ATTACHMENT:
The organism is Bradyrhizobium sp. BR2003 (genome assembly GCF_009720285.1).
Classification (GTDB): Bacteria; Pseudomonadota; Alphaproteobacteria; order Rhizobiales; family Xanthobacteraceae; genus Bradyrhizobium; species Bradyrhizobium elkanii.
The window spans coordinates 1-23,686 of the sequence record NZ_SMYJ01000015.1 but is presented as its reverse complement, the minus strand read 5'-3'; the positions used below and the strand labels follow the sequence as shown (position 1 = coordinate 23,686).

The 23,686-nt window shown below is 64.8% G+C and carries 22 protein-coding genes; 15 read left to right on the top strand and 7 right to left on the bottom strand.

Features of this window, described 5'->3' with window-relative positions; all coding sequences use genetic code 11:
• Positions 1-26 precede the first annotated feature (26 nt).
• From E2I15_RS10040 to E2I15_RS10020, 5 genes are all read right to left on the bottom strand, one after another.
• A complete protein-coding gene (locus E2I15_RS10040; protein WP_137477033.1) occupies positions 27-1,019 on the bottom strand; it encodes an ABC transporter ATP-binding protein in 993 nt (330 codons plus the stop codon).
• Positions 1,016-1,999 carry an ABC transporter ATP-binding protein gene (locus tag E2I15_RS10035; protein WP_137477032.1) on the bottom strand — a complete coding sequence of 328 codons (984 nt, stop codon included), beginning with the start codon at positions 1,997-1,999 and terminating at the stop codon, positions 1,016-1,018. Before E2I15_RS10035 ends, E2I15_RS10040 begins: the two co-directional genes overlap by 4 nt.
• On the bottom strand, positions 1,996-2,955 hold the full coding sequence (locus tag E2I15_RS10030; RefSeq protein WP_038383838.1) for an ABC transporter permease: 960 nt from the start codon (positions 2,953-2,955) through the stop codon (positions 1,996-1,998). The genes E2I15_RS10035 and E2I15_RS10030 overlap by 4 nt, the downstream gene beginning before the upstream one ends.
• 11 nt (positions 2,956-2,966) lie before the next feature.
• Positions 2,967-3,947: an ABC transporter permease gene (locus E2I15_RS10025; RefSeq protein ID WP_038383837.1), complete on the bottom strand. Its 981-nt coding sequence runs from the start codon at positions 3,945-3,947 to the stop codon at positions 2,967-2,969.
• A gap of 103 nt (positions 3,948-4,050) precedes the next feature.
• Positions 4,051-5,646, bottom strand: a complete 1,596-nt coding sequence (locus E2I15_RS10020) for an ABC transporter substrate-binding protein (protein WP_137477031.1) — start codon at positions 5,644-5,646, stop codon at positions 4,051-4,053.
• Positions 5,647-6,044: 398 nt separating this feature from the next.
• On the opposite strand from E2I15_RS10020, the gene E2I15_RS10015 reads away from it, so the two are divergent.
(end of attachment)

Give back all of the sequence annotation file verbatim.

The organism is Bradyrhizobium sp. BR2003 (genome assembly GCF_009720285.1).
Classification (GTDB): Bacteria; Pseudomonadota; Alphaproteobacteria; order Rhizobiales; family Xanthobacteraceae; genus Bradyrhizobium; species Bradyrhizobium elkanii.
The window spans coordinates 1-23,686 of the sequence record NZ_SMYJ01000015.1 but is presented as its reverse complement, the minus strand read 5'-3'; the positions used below and the strand labels follow the sequence as shown (position 1 = coordinate 23,686).

The 23,686-nt window shown below is 64.8% G+C and carries 22 protein-coding genes; 15 read left to right on the top strand and 7 right to left on the bottom strand.

Features of this window, described 5'->3' with window-relative positions; all coding sequences use genetic code 11:
• Positions 1-26 precede the first annotated feature (26 nt).
• From E2I15_RS10040 to E2I15_RS10020, 5 genes are all read right to left on the bottom strand, one after another.
• A complete protein-coding gene (locus E2I15_RS10040; protein WP_137477033.1) occupies positions 27-1,019 on the bottom strand; it encodes an ABC transporter ATP-binding protein in 993 nt (330 codons plus the stop codon).
• Positions 1,016-1,999 carry an ABC transporter ATP-binding protein gene (locus tag E2I15_RS10035; protein WP_137477032.1) on the bottom strand — a complete coding sequence of 328 codons (984 nt, stop codon included), beginning with the start codon at positions 1,997-1,999 and terminating at the stop codon, positions 1,016-1,018. Before E2I15_RS10035 ends, E2I15_RS10040 begins: the two co-directional genes overlap by 4 nt.
• On the bottom strand, positions 1,996-2,955 hold the full coding sequence (locus tag E2I15_RS10030; RefSeq protein WP_038383838.1) for an ABC transporter permease: 960 nt from the start codon (positions 2,953-2,955) through the stop codon (positions 1,996-1,998). The genes E2I15_RS10035 and E2I15_RS10030 overlap by 4 nt, the downstream gene beginning before the upstream one ends.
• 11 nt (positions 2,956-2,966) lie before the next feature.
• Positions 2,967-3,947: an ABC transporter permease gene (locus E2I15_RS10025; RefSeq protein ID WP_038383837.1), complete on the bottom strand. Its 981-nt coding sequence runs from the start codon at positions 3,945-3,947 to the stop codon at positions 2,967-2,969.
• A gap of 103 nt (positions 3,948-4,050) precedes the next feature.
• Positions 4,051-5,646, bottom strand: a complete 1,596-nt coding sequence (locus E2I15_RS10020) for an ABC transporter substrate-binding protein (protein WP_137477031.1) — start codon at positions 5,644-5,646, stop codon at positions 4,051-4,053.
• Positions 5,647-6,044: 398 nt separating this feature from the next.
• On the opposite strand from E2I15_RS10020, the gene E2I15_RS10015 reads away from it, so the two are divergent.